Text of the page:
Astigmatism is a condition in which the cornea is curved more in one direction than the other causing the cornea to resemble an egg or football shape rather than being round like a basketball. Astigmatism causes blurred vision at all distances, as shown in this picture.
The eye functions by focusing images i.e. the stop sign on the left in the picture. There are two ocular structures that achieve this focusing, the cornea (or the clear window of the eye) and the natural lens (much like the lens in a camera).
Together they focus or compress the parallel light rays onto the retina (back structure of the eye, much like the film in a camera). The image is displayed on the retina and a photochemical reaction occurs. The image is then transmitted through the optic nerve to the brain where we actually see and interpret the image as clear or blurry.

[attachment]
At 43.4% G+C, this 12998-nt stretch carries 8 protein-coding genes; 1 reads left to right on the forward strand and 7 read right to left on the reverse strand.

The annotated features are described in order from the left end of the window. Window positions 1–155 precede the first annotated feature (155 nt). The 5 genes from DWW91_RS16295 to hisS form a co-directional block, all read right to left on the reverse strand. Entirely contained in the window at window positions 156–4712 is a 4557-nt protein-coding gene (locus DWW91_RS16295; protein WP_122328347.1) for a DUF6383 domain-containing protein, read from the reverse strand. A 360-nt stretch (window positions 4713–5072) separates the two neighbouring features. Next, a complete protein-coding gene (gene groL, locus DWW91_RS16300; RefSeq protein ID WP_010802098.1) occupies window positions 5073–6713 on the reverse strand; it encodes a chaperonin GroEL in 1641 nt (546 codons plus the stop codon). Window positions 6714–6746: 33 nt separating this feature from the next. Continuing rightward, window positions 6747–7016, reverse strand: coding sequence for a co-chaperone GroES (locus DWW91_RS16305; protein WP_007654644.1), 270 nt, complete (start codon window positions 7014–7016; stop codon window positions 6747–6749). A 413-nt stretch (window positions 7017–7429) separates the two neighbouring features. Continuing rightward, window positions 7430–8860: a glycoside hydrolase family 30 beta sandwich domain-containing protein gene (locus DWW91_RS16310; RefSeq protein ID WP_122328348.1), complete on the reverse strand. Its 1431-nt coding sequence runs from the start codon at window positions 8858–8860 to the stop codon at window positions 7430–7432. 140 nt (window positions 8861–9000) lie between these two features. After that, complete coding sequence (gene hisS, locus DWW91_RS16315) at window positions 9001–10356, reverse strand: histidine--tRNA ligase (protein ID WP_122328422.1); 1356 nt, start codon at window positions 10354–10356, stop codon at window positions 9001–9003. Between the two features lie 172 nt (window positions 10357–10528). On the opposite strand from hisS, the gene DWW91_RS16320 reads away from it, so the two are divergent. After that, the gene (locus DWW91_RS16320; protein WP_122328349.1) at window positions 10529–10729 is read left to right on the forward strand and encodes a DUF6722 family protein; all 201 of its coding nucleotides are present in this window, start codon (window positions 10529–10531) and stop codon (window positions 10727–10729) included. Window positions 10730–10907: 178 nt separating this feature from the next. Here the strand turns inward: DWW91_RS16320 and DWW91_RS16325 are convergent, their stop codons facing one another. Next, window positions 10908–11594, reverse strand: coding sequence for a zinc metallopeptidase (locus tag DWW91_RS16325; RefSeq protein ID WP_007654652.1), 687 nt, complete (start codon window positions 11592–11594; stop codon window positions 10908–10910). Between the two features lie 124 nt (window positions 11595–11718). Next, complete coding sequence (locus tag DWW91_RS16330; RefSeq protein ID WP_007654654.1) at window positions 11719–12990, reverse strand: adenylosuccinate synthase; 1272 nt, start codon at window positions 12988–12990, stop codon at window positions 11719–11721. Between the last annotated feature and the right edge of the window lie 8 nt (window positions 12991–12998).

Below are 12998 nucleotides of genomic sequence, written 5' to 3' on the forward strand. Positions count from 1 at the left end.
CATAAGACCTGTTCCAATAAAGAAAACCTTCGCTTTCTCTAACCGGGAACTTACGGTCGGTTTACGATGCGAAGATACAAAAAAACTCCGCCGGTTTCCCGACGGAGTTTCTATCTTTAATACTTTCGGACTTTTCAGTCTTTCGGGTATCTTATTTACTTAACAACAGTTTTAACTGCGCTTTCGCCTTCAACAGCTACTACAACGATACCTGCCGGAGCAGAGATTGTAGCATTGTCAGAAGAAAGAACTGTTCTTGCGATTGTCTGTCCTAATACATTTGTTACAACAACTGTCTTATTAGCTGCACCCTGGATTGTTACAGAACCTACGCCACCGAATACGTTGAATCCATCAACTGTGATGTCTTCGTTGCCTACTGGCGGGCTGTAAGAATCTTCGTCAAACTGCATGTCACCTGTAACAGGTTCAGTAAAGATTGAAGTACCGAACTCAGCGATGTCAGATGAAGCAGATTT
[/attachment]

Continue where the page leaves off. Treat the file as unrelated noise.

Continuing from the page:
With astigmatism, the cornea is curved and the image strikes either in front or behind the retinal at different perpendicular plains resulting in distortion of the vision. This is represented in the picture by the stop sign in the middle. Since it misses the retina, the image you see is blurred (the stop sign on the right).